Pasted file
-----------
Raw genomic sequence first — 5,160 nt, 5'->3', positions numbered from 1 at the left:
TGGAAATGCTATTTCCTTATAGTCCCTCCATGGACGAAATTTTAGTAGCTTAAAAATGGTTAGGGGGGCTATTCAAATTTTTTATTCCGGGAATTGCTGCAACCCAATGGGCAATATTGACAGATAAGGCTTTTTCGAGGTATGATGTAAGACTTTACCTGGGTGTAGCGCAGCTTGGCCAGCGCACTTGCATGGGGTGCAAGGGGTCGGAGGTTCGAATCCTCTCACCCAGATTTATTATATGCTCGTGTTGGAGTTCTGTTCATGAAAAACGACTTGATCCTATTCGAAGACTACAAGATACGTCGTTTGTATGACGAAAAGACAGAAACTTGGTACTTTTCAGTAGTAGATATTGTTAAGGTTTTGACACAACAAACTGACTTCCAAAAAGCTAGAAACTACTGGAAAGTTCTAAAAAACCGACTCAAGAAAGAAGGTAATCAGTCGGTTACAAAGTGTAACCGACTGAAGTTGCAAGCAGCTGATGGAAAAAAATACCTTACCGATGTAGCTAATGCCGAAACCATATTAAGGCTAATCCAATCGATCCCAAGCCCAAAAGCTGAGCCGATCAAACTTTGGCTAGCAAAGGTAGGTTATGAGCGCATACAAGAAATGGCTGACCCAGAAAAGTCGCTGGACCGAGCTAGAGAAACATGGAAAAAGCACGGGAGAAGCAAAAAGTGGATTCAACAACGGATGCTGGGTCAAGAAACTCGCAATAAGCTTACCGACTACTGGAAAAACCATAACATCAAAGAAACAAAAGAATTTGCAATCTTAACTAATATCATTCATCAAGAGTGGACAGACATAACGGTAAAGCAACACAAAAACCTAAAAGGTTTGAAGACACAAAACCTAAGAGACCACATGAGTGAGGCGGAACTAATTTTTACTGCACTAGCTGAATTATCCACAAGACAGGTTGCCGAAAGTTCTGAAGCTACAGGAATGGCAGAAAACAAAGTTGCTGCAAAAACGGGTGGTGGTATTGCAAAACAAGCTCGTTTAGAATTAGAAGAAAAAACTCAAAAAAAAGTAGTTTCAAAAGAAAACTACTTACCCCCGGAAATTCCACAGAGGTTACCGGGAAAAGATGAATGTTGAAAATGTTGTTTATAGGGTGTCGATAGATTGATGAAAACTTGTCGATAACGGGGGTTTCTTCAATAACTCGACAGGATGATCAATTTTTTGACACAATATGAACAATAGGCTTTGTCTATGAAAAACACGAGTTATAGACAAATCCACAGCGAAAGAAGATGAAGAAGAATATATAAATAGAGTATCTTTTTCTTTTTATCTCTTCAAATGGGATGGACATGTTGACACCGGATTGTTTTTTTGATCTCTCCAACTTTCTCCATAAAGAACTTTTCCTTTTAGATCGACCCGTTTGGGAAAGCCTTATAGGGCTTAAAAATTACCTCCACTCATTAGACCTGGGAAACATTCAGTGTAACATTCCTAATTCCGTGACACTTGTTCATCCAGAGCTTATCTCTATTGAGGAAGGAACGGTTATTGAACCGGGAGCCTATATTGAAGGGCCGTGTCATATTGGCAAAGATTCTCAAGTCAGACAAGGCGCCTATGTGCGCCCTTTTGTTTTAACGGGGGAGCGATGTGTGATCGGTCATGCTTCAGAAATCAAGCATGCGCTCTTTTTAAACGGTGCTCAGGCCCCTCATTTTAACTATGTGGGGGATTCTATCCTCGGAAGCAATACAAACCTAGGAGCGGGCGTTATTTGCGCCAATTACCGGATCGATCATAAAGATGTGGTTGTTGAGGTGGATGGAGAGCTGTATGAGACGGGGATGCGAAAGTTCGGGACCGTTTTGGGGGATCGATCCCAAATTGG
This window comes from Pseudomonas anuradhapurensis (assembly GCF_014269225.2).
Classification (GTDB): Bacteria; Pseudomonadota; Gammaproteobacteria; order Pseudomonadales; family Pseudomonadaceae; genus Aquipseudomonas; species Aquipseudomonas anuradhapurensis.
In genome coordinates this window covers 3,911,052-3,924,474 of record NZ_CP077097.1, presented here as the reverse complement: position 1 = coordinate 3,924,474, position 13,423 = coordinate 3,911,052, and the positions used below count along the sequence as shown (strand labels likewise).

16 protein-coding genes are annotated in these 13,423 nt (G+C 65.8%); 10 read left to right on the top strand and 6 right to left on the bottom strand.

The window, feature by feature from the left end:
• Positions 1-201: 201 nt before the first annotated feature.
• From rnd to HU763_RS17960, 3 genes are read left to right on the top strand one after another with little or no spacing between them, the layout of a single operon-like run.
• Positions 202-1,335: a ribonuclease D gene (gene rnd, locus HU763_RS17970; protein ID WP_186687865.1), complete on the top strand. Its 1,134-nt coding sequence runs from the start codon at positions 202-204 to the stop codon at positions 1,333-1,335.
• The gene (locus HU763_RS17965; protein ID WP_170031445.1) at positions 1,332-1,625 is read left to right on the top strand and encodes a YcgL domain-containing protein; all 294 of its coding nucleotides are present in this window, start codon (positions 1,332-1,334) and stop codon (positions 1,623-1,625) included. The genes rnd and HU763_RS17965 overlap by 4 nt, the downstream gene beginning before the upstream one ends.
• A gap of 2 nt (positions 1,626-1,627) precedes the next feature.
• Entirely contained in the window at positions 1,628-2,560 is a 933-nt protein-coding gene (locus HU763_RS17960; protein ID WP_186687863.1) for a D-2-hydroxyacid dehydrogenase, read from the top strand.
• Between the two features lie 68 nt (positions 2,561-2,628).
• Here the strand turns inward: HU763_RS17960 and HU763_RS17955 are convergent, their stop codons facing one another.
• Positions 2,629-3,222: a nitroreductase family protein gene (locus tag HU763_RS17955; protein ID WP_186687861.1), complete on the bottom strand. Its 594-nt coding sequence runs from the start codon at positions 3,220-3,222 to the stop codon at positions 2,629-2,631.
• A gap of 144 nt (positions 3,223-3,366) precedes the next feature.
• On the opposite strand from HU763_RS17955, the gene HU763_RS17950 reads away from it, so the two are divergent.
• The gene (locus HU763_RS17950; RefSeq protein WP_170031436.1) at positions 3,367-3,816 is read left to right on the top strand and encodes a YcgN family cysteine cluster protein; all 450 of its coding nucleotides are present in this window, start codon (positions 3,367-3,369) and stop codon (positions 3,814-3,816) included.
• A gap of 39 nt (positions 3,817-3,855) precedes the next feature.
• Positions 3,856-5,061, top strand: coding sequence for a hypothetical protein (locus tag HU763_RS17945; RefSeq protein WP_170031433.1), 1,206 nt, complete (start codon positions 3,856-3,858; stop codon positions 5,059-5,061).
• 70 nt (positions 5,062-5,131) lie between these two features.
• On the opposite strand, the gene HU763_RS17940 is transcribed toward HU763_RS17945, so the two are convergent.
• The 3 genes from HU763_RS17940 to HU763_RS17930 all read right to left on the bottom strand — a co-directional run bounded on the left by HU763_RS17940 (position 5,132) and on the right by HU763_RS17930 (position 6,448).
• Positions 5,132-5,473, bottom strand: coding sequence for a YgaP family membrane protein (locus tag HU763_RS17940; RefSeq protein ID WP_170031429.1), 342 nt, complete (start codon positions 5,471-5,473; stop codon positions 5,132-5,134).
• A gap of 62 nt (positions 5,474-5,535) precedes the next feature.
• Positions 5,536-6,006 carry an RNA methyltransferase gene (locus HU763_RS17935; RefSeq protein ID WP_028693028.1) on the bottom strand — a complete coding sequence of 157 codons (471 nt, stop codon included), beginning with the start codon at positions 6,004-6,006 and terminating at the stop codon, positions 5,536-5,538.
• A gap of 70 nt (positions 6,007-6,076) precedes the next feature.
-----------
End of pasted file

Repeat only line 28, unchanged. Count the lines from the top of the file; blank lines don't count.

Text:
• A gap of 70 nt (positions 6,007-6,076) precedes the next feature.